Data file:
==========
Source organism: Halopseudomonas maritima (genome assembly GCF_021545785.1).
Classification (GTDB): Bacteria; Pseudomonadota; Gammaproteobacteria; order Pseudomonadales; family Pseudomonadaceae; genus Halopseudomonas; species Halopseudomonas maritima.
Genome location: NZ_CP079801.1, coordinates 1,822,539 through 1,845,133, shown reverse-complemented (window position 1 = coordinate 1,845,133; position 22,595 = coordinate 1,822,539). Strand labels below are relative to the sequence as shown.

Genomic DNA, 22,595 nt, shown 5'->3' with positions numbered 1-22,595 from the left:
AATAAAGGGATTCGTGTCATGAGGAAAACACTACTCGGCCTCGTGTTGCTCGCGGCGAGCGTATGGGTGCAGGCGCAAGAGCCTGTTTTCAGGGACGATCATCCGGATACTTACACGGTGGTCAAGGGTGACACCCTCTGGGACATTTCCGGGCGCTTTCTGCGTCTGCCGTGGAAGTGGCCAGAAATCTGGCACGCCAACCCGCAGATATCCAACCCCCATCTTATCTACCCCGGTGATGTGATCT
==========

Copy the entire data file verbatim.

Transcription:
Source organism: Halopseudomonas maritima (genome assembly GCF_021545785.1).
Classification (GTDB): Bacteria; Pseudomonadota; Gammaproteobacteria; order Pseudomonadales; family Pseudomonadaceae; genus Halopseudomonas; species Halopseudomonas maritima.
Genome location: NZ_CP079801.1, coordinates 1,822,539 through 1,845,133, shown reverse-complemented (window position 1 = coordinate 1,845,133; position 22,595 = coordinate 1,822,539). Strand labels below are relative to the sequence as shown.

Genomic DNA, 22,595 nt, shown 5'->3' with positions numbered 1-22,595 from the left:
AATAAAGGGATTCGTGTCATGAGGAAAACACTACTCGGCCTCGTGTTGCTCGCGGCGAGCGTATGGGTGCAGGCGCAAGAGCCTGTTTTCAGGGACGATCATCCGGATACTTACACGGTGGTCAAGGGTGACACCCTCTGGGACATTTCCGGGCGCTTTCTGCGTCTGCCGTGGAAGTGGCCAGAAATCTGGCACGCCAACCCGCAGATATCCAACCCCCATCTTATCTACCCCGGTGATGTGATCT